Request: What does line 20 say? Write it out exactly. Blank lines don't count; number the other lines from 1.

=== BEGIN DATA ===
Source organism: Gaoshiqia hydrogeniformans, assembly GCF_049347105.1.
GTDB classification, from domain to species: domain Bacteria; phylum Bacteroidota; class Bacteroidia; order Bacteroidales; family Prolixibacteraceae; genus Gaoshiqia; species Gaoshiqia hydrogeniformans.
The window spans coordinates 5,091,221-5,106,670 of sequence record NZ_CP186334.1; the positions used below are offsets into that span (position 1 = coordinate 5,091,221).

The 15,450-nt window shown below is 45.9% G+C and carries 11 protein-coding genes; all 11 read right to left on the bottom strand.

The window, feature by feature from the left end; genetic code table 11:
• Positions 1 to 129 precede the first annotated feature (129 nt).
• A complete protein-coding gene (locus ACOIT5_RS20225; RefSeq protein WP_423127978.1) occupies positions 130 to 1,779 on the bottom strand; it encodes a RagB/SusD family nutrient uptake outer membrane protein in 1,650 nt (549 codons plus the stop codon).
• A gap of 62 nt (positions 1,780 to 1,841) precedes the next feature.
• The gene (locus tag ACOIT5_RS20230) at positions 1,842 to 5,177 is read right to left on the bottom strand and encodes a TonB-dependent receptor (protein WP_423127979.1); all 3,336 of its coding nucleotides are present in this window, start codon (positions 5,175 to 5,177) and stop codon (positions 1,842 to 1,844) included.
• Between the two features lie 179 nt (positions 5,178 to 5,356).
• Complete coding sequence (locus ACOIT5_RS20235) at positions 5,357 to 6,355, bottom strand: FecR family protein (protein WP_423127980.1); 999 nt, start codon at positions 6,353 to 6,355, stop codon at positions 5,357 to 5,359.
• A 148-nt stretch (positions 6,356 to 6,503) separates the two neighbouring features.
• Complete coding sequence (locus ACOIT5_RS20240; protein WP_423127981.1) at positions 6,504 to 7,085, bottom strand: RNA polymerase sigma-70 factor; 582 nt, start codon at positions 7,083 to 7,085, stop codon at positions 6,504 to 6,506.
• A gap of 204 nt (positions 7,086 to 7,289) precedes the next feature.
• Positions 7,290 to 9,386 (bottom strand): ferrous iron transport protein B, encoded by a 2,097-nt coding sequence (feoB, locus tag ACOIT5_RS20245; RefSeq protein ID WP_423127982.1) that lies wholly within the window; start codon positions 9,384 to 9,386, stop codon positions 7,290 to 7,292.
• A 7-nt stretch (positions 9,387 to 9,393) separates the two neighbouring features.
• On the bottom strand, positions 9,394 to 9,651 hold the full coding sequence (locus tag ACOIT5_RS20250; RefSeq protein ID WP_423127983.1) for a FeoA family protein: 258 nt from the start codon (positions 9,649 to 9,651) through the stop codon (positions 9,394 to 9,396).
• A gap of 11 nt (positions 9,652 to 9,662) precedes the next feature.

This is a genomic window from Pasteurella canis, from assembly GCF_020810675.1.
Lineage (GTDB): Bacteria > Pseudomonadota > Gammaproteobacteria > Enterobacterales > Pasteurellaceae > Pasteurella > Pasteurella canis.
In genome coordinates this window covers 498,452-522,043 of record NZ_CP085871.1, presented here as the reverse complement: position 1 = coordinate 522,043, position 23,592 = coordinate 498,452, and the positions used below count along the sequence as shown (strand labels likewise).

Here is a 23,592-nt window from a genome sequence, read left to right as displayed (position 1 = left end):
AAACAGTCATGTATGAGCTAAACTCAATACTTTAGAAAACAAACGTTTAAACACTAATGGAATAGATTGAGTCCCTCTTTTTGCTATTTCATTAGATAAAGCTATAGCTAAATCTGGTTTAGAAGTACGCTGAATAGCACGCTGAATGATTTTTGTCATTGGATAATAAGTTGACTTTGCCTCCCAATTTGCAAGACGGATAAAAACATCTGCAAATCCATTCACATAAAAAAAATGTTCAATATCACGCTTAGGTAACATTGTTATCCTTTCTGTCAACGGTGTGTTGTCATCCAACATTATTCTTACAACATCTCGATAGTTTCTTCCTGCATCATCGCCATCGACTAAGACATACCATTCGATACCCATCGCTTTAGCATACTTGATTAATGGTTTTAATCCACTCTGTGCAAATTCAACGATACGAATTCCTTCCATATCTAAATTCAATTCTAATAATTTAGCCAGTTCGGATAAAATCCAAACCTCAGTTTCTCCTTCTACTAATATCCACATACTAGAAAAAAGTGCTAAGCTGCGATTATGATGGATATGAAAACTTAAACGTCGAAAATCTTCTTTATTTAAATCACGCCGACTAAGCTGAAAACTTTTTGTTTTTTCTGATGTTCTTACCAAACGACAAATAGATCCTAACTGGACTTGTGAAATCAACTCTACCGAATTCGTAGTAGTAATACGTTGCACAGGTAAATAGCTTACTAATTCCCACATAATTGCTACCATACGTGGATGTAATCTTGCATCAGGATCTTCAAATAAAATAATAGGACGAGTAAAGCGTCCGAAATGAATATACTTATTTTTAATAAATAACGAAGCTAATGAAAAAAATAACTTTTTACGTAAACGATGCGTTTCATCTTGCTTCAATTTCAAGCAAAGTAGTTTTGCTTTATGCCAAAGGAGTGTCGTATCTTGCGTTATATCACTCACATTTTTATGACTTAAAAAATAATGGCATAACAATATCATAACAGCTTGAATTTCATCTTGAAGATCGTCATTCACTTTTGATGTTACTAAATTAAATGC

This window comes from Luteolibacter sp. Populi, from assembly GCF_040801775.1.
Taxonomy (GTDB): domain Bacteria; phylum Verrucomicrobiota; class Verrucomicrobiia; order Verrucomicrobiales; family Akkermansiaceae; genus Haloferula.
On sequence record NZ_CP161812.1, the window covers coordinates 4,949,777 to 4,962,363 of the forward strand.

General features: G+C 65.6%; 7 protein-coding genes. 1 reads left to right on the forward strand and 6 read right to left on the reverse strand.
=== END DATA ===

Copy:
Lineage (GTDB): Bacteria > Pseudomonadota > Gammaproteobacteria > Enterobacterales > Pasteurellaceae > Pasteurella > Pasteurella canis.